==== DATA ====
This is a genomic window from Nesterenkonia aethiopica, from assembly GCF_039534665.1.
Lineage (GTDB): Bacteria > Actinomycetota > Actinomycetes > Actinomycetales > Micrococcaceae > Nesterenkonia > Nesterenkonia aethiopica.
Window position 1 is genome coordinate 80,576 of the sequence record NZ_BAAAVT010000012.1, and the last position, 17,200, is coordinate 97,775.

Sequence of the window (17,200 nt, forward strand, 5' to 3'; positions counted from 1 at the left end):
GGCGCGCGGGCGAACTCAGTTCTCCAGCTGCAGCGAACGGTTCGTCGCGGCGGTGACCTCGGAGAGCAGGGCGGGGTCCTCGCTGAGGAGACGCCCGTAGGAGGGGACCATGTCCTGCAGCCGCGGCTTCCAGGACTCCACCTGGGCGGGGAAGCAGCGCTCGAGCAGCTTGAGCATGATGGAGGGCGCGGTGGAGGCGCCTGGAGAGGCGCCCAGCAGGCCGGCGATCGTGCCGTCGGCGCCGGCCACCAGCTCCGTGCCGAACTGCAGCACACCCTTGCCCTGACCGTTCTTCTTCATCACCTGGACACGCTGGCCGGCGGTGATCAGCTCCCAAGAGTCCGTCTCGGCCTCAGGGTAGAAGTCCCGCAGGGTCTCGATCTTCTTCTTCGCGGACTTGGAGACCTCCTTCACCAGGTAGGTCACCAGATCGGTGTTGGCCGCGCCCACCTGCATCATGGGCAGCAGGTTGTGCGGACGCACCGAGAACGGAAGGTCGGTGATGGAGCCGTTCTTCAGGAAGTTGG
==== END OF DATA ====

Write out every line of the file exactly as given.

This is a genomic window from Nesterenkonia aethiopica, from assembly GCF_039534665.1.
Lineage (GTDB): Bacteria > Actinomycetota > Actinomycetes > Actinomycetales > Micrococcaceae > Nesterenkonia > Nesterenkonia aethiopica.
Window position 1 is genome coordinate 80,576 of the sequence record NZ_BAAAVT010000012.1, and the last position, 17,200, is coordinate 97,775.

Sequence of the window (17,200 nt, forward strand, 5' to 3'; positions counted from 1 at the left end):
GGCGCGCGGGCGAACTCAGTTCTCCAGCTGCAGCGAACGGTTCGTCGCGGCGGTGACCTCGGAGAGCAGGGCGGGGTCCTCGCTGAGGAGACGCCCGTAGGAGGGGACCATGTCCTGCAGCCGCGGCTTCCAGGACTCCACCTGGGCGGGGAAGCAGCGCTCGAGCAGCTTGAGCATGATGGAGGGCGCGGTGGAGGCGCCTGGAGAGGCGCCCAGCAGGCCGGCGATCGTGCCGTCGGCGCCGGCCACCAGCTCCGTGCCGAACTGCAGCACACCCTTGCCCTGACCGTTCTTCTTCATCACCTGGACACGCTGGCCGGCGGTGATCAGCTCCCAAGAGTCCGTCTCGGCCTCAGGGTAGAAGTCCCGCAGGGTCTCGATCTTCTTCTTCGCGGACTTGGAGACCTCCTTCACCAGGTAGGTCACCAGATCGGTGTTGGCCGCGCCCACCTGCATCATGGGCAGCAGGTTGTGCGGACGCACCGAGAACGGAAGGTCGGTGATGGAGCCGTTCTTCAGGAAGTTGG